LINCOLN -- The first session of the 103rd Legislature came to a close Wednesday after Gov. Dave Heineman addressed the body, praising senators for their work and calling for “a giant step forward” in tax reform next session.
Despite issuing more than 20 line-item vetoes on the two-year budget, about half of which were overturned, Heineman thanked the Appropriations Committee for its efforts, saying he agreed with members on the most important issues, like state aid to schools and rebuilding the cash fund.
“Most importantly, we balanced the budget without raising taxes,” he said.
Heineman said the Legislature addressed some important issues this year.
He cited several bills dealing with taxes, including a bill by Sen. Paul Schumacher of Columbus to repeal the alternative minimum tax for state income tax filings, and a bill by Sen. Galen Hadley of Kearney to increase income tax deductions for families saving for college.
Heineman acknowledged that some of the debate this session was contentious and said he appreciated the discussion on tough issues.
He specifically mentioned the failed attempt to pass a bill expanding Medicaid.
“I want to thank the senators who questioned the affordability and sustainability of expanding Medicaid,” Heineman said.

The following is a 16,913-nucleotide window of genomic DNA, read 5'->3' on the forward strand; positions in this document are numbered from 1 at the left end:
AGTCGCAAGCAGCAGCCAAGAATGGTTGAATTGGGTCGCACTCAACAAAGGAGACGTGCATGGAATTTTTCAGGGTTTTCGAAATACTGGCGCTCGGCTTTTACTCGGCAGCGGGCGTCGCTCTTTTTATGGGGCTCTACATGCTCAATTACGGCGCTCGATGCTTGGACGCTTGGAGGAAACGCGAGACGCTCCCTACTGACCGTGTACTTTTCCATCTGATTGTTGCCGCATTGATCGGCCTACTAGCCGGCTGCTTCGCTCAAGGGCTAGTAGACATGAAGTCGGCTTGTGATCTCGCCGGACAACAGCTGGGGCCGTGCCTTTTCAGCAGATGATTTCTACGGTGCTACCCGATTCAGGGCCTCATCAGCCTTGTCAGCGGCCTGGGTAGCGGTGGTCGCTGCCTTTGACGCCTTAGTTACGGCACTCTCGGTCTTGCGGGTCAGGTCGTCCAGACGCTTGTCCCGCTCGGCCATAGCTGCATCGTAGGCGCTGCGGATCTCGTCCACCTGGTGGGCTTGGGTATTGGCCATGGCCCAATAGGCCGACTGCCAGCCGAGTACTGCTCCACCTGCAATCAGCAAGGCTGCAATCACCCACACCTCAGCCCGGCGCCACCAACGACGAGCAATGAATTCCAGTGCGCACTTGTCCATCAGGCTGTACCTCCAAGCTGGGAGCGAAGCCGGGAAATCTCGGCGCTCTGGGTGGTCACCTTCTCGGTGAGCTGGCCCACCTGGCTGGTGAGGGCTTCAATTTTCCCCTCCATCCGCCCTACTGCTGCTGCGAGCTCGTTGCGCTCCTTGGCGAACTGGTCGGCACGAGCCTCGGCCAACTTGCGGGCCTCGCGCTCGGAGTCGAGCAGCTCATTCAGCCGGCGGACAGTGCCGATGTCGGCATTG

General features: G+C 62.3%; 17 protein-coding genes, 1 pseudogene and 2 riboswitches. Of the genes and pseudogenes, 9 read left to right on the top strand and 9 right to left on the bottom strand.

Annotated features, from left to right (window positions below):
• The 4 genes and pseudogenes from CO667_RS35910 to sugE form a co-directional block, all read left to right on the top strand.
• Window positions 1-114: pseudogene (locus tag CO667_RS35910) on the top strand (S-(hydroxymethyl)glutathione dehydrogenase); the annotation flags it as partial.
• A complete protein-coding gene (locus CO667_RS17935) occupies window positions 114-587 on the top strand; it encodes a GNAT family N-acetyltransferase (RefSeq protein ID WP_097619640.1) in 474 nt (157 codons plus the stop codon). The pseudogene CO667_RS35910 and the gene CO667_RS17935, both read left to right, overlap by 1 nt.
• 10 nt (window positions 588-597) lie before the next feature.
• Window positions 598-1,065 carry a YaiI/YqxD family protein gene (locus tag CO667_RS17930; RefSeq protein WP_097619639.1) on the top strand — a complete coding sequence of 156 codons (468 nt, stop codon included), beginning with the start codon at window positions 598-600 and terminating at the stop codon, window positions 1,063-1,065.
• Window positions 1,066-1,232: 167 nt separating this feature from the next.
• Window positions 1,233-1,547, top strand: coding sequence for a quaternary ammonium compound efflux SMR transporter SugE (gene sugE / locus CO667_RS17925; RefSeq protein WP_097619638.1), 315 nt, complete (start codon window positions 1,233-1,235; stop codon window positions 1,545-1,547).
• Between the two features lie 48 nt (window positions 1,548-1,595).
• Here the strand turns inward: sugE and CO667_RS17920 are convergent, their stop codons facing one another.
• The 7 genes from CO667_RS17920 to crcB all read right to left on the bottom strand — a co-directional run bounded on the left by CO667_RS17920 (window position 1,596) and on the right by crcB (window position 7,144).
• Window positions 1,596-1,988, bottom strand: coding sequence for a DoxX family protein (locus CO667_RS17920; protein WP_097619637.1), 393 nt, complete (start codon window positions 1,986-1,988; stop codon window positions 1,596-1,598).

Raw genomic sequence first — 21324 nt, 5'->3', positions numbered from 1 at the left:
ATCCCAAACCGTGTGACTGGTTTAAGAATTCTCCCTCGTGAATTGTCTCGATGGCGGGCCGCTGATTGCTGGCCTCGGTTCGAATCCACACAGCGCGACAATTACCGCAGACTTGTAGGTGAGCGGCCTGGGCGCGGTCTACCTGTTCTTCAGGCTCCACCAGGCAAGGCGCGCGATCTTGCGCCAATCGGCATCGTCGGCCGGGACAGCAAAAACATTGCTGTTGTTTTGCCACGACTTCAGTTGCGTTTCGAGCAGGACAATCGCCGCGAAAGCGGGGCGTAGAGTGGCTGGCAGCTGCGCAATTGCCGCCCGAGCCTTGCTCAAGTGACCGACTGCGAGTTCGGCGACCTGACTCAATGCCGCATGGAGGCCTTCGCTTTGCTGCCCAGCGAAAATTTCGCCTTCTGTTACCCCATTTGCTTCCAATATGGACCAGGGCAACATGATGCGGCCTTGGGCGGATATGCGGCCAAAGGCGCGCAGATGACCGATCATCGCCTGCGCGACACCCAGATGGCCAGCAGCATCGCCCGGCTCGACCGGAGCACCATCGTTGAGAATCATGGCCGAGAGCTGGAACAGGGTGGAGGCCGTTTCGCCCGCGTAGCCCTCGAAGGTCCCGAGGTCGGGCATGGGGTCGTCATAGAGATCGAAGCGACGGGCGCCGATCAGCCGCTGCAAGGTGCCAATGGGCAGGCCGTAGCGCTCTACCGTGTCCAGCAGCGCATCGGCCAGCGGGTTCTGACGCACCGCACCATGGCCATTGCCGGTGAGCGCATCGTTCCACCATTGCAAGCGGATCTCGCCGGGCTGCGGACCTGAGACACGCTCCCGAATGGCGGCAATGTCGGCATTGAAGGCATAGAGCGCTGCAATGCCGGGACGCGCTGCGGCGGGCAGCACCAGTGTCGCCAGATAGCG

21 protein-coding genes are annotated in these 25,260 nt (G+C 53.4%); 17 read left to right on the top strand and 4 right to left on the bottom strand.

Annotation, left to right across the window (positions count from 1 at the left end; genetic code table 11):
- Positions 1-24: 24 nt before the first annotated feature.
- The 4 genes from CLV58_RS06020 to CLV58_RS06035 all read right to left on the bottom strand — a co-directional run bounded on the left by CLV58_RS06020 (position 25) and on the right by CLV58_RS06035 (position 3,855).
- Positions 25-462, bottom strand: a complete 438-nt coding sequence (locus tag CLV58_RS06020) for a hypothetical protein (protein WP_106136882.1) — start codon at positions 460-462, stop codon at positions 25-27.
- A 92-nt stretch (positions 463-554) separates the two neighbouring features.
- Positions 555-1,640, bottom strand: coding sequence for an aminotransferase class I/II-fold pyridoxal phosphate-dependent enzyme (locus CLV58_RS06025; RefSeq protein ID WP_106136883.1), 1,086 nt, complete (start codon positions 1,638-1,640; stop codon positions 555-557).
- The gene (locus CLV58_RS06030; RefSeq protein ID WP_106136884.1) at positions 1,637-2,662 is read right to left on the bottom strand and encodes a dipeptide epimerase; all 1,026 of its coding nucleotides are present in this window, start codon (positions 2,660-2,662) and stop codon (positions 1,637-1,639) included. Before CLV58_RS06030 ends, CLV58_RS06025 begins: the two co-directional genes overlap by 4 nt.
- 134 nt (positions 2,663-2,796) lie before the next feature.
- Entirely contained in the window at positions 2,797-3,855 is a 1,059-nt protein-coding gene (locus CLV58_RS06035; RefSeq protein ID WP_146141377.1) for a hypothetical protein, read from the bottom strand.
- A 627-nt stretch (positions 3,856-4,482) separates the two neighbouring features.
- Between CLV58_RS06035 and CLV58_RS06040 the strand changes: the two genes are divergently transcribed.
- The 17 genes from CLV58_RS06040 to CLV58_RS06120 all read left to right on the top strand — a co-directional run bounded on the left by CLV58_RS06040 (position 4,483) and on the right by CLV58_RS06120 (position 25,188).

Heineman called for a renewed push for tax relief next session. Earlier this year, he introduced proposals to reduce or eliminate state income tax and make up for the lost revenue by repealing several sales tax exemptions.
Those bills did not have enough support to make it out of the Revenue Committee.
The Legislature instead formed a committee to study the state’s tax structure over the interim and come back next session with legislative recommendations.
Speaker Greg Adams of York said if he could think of one word to describe this session it would be: “difficult.”
“We took on difficult issues,” he said, “There are things yet to be resolved.”
He asked senators to take some time to recuperate but be ready to work on the more than 250 interim studies the Legislature has commissioned this session.
Adams said out of 661 bills introduced this session, 214 became law, placing this session on par with the past several years, despite unusually high numbers of filibusters and gubernatorial vetoes this year.
“We did our work,” Adams said.